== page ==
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Batman v Superman – Yawn of Justice

IFE Film review logo bannerWith the exception of the Lynda Carter era Wonder Woman, the swinging 60’s Adam West Batman, and the early Christopher Reeve Superman films, the DC comic book universe has never been the most warm and inviting place to visit. Dark, nihilistic and sometimes positively dreary, DC fanboy favorites like Batman and The Green Lantern have always been kind of the Debbie Downers of the superhero crowd in my book. Troubled, humorless and brooding in the extreme, the heroes and villains in Warner Brother’s rejuvenated DC comics pantheon are kind of like the annoying goth teenager you want to banish to their bedroom until they grow out of it.

That’s not to say that it’s always all fun and games in the Marvel universe either, but, even the darkest films in the much sunnier Disney/Marvel cannon have a few zippy one-liners thrown in to balance out the pathos. And some of them, like last year’s hilarious Ant-Man are practically straight-up comedies.

Sadly, there is nothing even remotely fun or funny about the bloated, hugely-overrated Batman v Superman: Dawn of Justice, which, in my opinion, now holds the distinct honor of being both the worst Batman and the worst Superman movie of all time. And yes, I’m including the cinematic Kryptonite known as 2006’s Superman Returns and 1997’s Batman & Robin which featured Arnold “The Governator” Schwarzenegger as Mr. Freeze and George Clooney in that creepy, nipple-tastic Batsuit. Hell, even the snoozy, overlong Man of Steel – which was the first film to feature Henry Cavill as a sullen, sad sack Superman – was better than this dreck. Simply put, when your promotional partnership spots for Turkish Airlines are better than your movie, you know you’re in trouble.

Directed by 300, Watchmen and Man of Steel helmer Zack Snyder, BvS is a mopey, moody master class on how not to make people care about your characters. Cold and aloof when it should be deep and moving, the biggest crime of all in BvS is that it’s actually terribly boring for long stretches of time. And not only does the film retell the Batman origin story (again?!) but it does so with all the subtly of an overproduced Super Bowl ad.

Thankfully, Snyder and company already tackled Superman’s origins onscreen in Man of Steel, so the film doesn’t waste much time setting his backstory in motion again here,  but Hollywood’s insistence on starting every superhero reboot from the beginning makes absolutely no sense to me. Seriously, if I have to watch Peter Parker’s beloved Uncle Ben die onscreen again in 2017’s Spider-Man: Homecoming (which, by the way, will be the third Spider-Man reboot in fifteen years) I might just kill him myself. With literally thousands of comic book adventures for even the most minor characters already written years ago, the big studio urge to return to the well every single time really boggles the imagination. For the love of Thomas and Martha Wayne, move on already. Tell a new story. Start from the middle. Let Batman smile once in a while and please, if possible, try and cast someone other than Ben Affleck next time around. He might be one hell of a director, but, Affleck’s pouty, poor little rich boy routine wears thin real quick.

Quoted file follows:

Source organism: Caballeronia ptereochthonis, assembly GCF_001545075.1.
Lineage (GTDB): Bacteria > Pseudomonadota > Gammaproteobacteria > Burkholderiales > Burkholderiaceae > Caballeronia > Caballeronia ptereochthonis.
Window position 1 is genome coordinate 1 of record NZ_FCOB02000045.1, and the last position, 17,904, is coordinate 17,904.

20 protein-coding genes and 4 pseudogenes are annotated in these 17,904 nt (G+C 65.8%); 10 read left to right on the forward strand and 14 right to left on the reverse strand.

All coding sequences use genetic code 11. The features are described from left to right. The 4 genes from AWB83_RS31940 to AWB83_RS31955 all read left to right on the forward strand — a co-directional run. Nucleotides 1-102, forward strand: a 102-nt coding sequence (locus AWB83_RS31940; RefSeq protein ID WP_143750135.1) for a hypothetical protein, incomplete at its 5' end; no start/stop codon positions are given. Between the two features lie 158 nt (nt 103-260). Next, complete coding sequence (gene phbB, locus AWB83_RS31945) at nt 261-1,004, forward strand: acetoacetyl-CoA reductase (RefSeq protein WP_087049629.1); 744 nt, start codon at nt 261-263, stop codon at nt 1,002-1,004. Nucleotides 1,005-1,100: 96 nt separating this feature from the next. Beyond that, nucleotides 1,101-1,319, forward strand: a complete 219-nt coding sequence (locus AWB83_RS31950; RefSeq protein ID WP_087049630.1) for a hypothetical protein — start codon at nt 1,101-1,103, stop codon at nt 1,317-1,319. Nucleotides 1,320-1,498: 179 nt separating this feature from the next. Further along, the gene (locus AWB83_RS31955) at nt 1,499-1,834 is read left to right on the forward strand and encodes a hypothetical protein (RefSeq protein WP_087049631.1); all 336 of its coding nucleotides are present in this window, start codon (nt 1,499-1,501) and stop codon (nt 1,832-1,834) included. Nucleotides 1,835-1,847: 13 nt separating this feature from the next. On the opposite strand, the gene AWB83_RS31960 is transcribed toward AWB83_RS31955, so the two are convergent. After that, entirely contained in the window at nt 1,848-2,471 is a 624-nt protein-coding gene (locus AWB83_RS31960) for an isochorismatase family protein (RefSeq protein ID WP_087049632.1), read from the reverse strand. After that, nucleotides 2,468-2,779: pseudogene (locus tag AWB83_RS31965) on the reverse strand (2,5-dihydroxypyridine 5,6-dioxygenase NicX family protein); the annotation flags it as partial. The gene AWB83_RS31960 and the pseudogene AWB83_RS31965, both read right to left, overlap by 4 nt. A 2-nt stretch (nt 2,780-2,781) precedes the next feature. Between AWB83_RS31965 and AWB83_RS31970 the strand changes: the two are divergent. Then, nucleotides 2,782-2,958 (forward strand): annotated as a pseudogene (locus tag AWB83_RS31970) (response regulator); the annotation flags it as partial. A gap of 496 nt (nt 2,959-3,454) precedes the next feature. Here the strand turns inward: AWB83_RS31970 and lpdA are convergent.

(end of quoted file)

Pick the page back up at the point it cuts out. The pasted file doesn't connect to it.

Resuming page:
BvS’s scant use of Cavill as Clark Kent is another huge disservice to the film. Part of the fun of Superman as a character is watching him juggle roles onscreen and when you take that out and burden him with a joyless relationship with Lois Lane, played once again by a totally-disengaged Amy Adams, there’s not much to love about him either.

And as far as the creaky, collateral damage plot mechanisms that set this epic superhero showdown in motion go, comic book fans have seen variations of it many times before in everything from the original X-Men trilogy to this year’s Captain America: Civil War. And at least in Civil War you actually cared when Iron Man and Captain America were fighting to the death, here, meh, not so much.

At the end of the day, BvS has exactly two saving graces. One is The Social Network’s Jesse Eisenberg, who brings a wry, reptilian charm to his portrayal of a new media Lex Luthor. And the second is Furious 7’s Gal Godot as Wonder Woman. When Godot joins the battle near the end of the film brandishing her shield and lasso with her Xena-ish anthem blaring, BvS rises, however briefly, from the muck and comes alive like the big, Hollywood blockbuster it should have been. She might not have had top billing but Godot saves the day here with her badass performance on and off the battlefield. And invisible jet or not, I can’t wait to see what this new age Wonder Woman does with her own movie next year!

Now playing on select Turkish Airlines, Air New Zealand, British Airways, Emirates, Delta and Lufthansa flights worldwide, Batman v Superman: Dawn of Justice is also available via streaming on Amazon Video, Google Play and iTunes.